Souring on SubversionOne thing that has made me lean more positively towards Git is that Subversion’s warts have become more apparent to me over time. And they are not going away any time soon. For example, the convention-based approach to branching and tagging or the ability to do subtree merges makes it all too easy to paint myself in a corner. There is still no real support for moving/renaming (WC tracking does no count). These are not weaknesses inherent in centralized VCs, but they are glaring weaknesses found in the dominant centralized VC, Subversion.
What is most frustrating, however, is the abysmal pace of Subversion progress. When I last blogged on this subject, I pointed out items on its roadmap that would gain some of DVCS’ features: shelving and checkpointing. That was in 2010. It is now 2014, and these features as well as much-requested features like rename tracking and improved merging remain deferred far out into the distant future. If you want to use Subversion, you should be prepared to appreciate it in its current state, because it’s not going to change much over time.
The Github experienceI had assumed that Git’s advantages was only in its distributed nature, the D in DVCS. Consequently, while that might be great in distributed environments like the Linux kernel development for which it was invented, I did not think it would be useful in a typical commercial environment. After all, we wanted a central location for our code, don’t we?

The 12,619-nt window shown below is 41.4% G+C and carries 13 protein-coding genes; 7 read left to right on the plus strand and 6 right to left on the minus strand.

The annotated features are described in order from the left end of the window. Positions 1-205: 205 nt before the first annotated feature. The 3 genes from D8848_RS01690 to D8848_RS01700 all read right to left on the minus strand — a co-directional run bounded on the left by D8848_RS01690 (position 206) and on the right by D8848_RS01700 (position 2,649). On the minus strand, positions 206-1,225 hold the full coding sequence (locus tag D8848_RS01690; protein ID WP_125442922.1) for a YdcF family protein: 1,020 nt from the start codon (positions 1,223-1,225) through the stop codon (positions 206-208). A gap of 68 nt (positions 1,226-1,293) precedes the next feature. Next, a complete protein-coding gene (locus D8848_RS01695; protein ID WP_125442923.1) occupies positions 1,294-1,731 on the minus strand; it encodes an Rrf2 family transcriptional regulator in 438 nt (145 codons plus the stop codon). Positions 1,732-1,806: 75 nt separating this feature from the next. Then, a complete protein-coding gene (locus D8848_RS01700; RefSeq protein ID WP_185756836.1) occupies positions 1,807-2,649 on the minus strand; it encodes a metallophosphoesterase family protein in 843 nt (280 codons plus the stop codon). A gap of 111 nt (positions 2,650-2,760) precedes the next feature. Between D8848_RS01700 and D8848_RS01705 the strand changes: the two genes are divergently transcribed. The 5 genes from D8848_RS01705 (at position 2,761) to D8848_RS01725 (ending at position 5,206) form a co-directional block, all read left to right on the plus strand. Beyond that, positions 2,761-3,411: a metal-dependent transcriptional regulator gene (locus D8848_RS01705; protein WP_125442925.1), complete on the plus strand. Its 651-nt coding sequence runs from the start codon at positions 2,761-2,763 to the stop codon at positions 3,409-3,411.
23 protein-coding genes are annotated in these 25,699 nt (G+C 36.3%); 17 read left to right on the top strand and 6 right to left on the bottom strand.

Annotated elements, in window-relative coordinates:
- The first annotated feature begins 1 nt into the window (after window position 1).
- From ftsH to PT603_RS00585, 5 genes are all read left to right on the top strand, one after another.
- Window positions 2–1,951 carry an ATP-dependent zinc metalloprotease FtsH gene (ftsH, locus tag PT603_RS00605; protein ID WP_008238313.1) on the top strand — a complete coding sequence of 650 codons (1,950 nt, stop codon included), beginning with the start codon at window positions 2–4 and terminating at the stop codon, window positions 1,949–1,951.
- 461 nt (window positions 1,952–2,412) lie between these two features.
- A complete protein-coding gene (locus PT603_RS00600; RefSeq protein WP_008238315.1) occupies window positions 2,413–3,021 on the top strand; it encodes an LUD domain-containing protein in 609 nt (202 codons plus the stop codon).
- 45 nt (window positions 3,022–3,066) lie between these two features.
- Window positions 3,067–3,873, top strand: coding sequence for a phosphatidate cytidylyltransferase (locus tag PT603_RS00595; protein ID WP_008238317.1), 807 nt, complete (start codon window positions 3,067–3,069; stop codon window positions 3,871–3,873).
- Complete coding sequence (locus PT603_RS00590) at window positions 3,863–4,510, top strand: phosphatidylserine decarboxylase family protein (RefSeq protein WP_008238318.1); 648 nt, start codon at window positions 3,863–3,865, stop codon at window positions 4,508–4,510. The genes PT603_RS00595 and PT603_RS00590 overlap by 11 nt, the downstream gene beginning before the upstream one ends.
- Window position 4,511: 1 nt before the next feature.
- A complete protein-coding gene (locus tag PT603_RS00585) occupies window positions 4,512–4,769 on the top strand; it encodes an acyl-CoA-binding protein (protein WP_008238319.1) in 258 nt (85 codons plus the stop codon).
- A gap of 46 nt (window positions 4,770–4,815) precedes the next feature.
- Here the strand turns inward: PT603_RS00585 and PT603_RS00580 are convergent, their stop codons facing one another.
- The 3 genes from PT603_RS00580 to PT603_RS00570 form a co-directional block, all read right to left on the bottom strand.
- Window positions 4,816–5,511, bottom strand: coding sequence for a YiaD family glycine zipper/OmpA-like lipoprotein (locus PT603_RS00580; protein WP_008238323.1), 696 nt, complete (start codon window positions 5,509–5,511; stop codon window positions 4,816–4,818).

As it turns out, Git works great in a CI pipeline environment: code could be qualified and promoted to different repos as it is deemed ready. Moreover, Git on Github (and similar services) offers something hard to do with plain Subversion: an integrated, structured code review process. The ability create pull requests that team members can view, comment on and selectively merge (if you are authorized) opens up team interaction possibilities not previously possible under the old model. This team code review facility is the single biggest draw for me.
While the Git command line is cryptic and the changeset IDs remain opaque, I’ve found that TortoiseGit has smoothed the learning process for me. Its similarity to TortoiseSVN has made the transition much easier for me.
It’s not all rosesBut Git continues to have its rough edges, and they remain rough over time. For one thing, the conceptual complexity of a DVCS remains. Consider what it takes to get your changes into the Subversion repo:
- Pull request
- Merge (on Github)
Unfortunately, some people struggle with merges. I’ve seen colleagues waste a ton of time struggling with merge issues. And their struggle can quickly become your struggle when a botched merge or someone doing a “push –force” causes the shared repository to seemingly lose a week’s worth of the team’s commits. Oops, time to call our Git guru. It can be rough going for people who would rather expend their brain power on their code rather than their tools.
Someone has said (paraphrasing roughly) that Git is sort of a Swiss army knife with a live chainsaw and many sharp pointy edges attached. I heartily agree. I’d summarize my attitude towards this powerful tool as follows:
Git makes easy things hard and hard things possible.